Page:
There was silence between us, occasionally interrupted by a burst of gunfire or a big explosion that seemed far away. I could only see his outline in the dark but I knew he was deep in thoughts, too. I was drifting in and out of consciousness. Dog-tired and hungry, all I wanted was to sleep.

My mind wandered to five days prior, when the conflict started. It had been a blur of surgeries, which sometimes meant staying at the operating theater for 16 hours straight. My arms were red and raw from constant scrubbing. I would wince in pain whenever I prepare for surgery. “You’re losing weight,” one of the local surgeons told me. I did. I lost appetite from seeing all the wounded day in and day out.

Sleep was a luxury. I tried sleeping in the dressing room whenever I could — on the narrow bench, even on the cold floor sometimes. There was no stopping the flow of injured people seeking treatment at our hospital. There was just too much to do and I feel like we were not doing enough. But the anguish on the faces of parents with injured children was enough to keep me going.

I was functioning like a robot on those days — emotions off, just concentrate on the task at hand and do as much as I could to save lives. There was no time to get emotional even if I wanted to cry. Crying was always bad for morale.

The day before the bombing, October 2, it was quiet at the hospital. We were woken up — me, the other surgeons, the anesthesiologist — from deep slumber. “Morning meeting guys, it’s already 8 a.m.!”

I woke up refreshed; eight hours of sleep, that was good! It felt like things were going back to normal. We could now walk across the open field to the hospital without fear of getting hit by a stray bullet. And there were very few patients’ names on the white board outside the OR. I did rounds in the outpatient department, something we had missed doing for almost a week.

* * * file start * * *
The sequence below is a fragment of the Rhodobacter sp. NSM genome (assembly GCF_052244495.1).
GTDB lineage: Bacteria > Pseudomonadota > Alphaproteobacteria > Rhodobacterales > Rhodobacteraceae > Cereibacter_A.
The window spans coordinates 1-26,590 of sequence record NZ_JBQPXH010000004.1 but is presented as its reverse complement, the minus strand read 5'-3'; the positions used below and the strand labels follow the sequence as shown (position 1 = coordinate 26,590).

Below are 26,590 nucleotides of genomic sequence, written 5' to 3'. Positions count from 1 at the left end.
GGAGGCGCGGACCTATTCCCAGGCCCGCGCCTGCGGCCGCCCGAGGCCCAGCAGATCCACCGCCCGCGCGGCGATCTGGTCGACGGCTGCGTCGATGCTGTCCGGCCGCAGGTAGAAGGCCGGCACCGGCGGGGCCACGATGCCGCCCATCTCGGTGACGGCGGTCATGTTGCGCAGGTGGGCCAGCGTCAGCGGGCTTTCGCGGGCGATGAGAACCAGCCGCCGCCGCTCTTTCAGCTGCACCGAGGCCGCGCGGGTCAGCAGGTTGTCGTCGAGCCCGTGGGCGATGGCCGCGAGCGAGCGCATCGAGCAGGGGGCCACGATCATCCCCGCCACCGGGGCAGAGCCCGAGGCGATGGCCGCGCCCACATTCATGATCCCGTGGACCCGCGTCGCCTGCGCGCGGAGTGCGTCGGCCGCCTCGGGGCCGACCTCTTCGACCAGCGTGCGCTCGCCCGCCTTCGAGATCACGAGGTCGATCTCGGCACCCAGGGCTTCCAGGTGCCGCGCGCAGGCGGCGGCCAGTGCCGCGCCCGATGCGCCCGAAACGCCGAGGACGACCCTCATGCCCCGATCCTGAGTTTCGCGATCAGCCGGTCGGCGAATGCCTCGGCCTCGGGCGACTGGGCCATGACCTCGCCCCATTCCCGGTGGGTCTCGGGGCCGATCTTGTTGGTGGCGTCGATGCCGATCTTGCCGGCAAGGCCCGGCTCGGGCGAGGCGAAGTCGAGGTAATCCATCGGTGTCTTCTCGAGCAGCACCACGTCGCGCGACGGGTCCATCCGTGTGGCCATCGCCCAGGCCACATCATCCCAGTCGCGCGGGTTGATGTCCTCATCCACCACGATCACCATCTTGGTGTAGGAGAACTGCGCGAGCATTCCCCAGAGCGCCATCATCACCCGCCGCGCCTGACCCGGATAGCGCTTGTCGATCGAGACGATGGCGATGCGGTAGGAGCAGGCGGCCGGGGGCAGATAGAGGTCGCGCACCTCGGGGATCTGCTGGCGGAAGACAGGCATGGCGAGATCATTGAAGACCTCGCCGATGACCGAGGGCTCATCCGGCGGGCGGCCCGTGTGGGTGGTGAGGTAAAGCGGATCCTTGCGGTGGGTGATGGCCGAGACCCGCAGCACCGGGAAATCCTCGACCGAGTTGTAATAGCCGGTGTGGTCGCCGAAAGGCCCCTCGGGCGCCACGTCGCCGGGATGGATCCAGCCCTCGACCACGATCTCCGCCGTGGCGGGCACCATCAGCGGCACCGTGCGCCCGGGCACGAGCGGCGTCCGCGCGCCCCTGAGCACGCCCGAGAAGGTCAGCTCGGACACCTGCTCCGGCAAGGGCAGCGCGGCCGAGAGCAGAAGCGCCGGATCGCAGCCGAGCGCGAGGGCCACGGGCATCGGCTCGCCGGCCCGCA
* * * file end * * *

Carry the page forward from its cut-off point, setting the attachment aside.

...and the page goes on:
Life was good in Kunduz, again!

We scheduled a young man at the ICU for surgery. Two more of my patients at the ICU also needed repeat surgery. We wanted to finish all the cases scheduled on the board that night.

We had been doing the first surgery for almost three hours and we were exchanging jokes and stories to break the monotony of the activity. It was already 2 a.m. when I glanced at the clock. I scrubbed out, asking the local surgeon to finish the operation while I wrote the operative technique. “Let’s eat after you finish. I have some food in my locker,” I said.

Then the bombing started.

"I am not Muslim but I pray for your protection. Keep us safe," Cua prayed to Allah with her colleague as bombs fell around t
"I am not Muslim but I pray for your protection. Keep us safe," Cua prayed to Allah with her colleague as bombs fell around them, she recalled. The remains of a bed frame in a room in MSF's Outpatient Department building.

was leaning on my colleague’s shoulder in the basement when he shook me hard, waking me in panic.

“What?!” I asked in alarm.

“Are you alright?’’ he asked, concern in his voice.

I nodded.

The smoke was becoming stronger and he was afraid we might suffocate. “Let’s get out of here.”

“No, I’m staying here!” I told him firmly. I’d rather die of carbon monoxide poisoning than be hit by a stray bullet outside. “Just close your eyes,” I absentmindedly added. In a normal circumstance, I might have laughed at my suggestion. Close your eyes? Genius solution!

“Okay, we stay here. But cover your nose with this,” gathering the hem of my OR gown and handing it to me. I lost my mask earlier. “I don’t want you losing consciousness.” And with a laugh, continued, “I might not be able to carry you out of here.”


Out of nowhere, something tore through the roof and landed inches away from our feet. A stray bullet missed us by a few inches. A few freaking inches! The hair on my body stood on end. We could see the extent of the fire above through the hole the bullet made on the roof. I didn’t need convincing that I was going to die that night. There was just no way we were going to get out of there alive.

"I didn’t need convincing that I was going to die that night," Cua wrote.
"I didn’t need convincing that I was going to die that night," Cua wrote.

All traces of sleepiness now gone, we began discussing what we would do if we were still alive in the morning. We had been hiding in that hole for what seemed like an hour. Nobody knew I was there, that I was still alive. I asked if I could go with him.

“Of course! Let’s go to my house and hide there temporarily.”

“Okay. But do you have food? Basement? Is it safe there?”


“How could we go there?”

His car was in the parking lot, several hundred meters from where we were at the moment.

“We could run. Then you can hide in the car. I’ll drive fast”